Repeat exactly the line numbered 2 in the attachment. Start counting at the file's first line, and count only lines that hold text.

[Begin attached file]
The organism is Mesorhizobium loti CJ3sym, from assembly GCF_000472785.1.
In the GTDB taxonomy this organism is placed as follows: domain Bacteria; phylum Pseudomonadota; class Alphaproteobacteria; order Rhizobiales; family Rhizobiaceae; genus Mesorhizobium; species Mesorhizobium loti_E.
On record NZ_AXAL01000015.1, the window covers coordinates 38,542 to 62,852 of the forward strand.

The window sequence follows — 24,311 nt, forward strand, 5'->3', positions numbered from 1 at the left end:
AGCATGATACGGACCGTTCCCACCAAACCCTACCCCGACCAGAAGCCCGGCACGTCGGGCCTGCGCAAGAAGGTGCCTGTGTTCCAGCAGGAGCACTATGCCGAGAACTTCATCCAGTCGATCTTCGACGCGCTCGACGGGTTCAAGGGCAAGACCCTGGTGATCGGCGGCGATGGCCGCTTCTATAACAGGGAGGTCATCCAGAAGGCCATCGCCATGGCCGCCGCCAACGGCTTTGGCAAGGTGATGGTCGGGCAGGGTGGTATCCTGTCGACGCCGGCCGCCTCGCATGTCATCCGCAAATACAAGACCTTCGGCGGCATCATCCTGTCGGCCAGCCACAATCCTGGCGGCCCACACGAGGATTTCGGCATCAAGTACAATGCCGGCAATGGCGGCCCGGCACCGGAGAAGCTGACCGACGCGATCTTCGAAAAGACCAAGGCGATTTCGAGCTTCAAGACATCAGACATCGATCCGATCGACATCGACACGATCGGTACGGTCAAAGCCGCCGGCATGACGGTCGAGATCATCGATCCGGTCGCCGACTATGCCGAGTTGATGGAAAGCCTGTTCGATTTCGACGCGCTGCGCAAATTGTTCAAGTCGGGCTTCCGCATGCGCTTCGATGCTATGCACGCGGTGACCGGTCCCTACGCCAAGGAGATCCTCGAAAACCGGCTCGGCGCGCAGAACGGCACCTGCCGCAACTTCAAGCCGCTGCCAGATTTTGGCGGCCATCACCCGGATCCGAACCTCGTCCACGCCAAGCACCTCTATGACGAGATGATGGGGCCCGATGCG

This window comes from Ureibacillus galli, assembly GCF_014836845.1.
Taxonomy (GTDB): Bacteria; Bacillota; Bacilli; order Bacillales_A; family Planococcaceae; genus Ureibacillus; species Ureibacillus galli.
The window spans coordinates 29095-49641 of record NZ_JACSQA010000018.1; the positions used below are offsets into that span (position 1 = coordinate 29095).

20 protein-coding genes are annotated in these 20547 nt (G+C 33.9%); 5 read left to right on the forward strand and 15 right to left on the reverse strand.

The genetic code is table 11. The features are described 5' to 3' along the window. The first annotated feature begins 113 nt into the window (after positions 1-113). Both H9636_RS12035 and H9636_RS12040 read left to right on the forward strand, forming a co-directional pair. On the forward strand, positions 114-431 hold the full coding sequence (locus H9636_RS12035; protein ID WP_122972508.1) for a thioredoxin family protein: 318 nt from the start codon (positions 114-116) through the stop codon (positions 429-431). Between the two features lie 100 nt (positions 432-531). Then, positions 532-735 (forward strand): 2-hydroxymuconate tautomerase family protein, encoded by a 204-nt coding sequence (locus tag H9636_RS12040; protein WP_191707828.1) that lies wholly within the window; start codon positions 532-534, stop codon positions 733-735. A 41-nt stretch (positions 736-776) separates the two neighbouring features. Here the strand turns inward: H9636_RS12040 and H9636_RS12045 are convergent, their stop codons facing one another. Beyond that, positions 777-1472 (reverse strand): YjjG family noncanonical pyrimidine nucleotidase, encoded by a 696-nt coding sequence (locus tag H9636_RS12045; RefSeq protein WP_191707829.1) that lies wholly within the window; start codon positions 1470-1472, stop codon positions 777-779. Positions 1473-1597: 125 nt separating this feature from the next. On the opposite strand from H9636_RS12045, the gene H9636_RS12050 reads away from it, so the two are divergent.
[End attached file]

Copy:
In the GTDB taxonomy this organism is placed as follows: domain Bacteria; phylum Pseudomonadota; class Alphaproteobacteria; order Rhizobiales; family Rhizobiaceae; genus Mesorhizobium; species Mesorhizobium loti_E.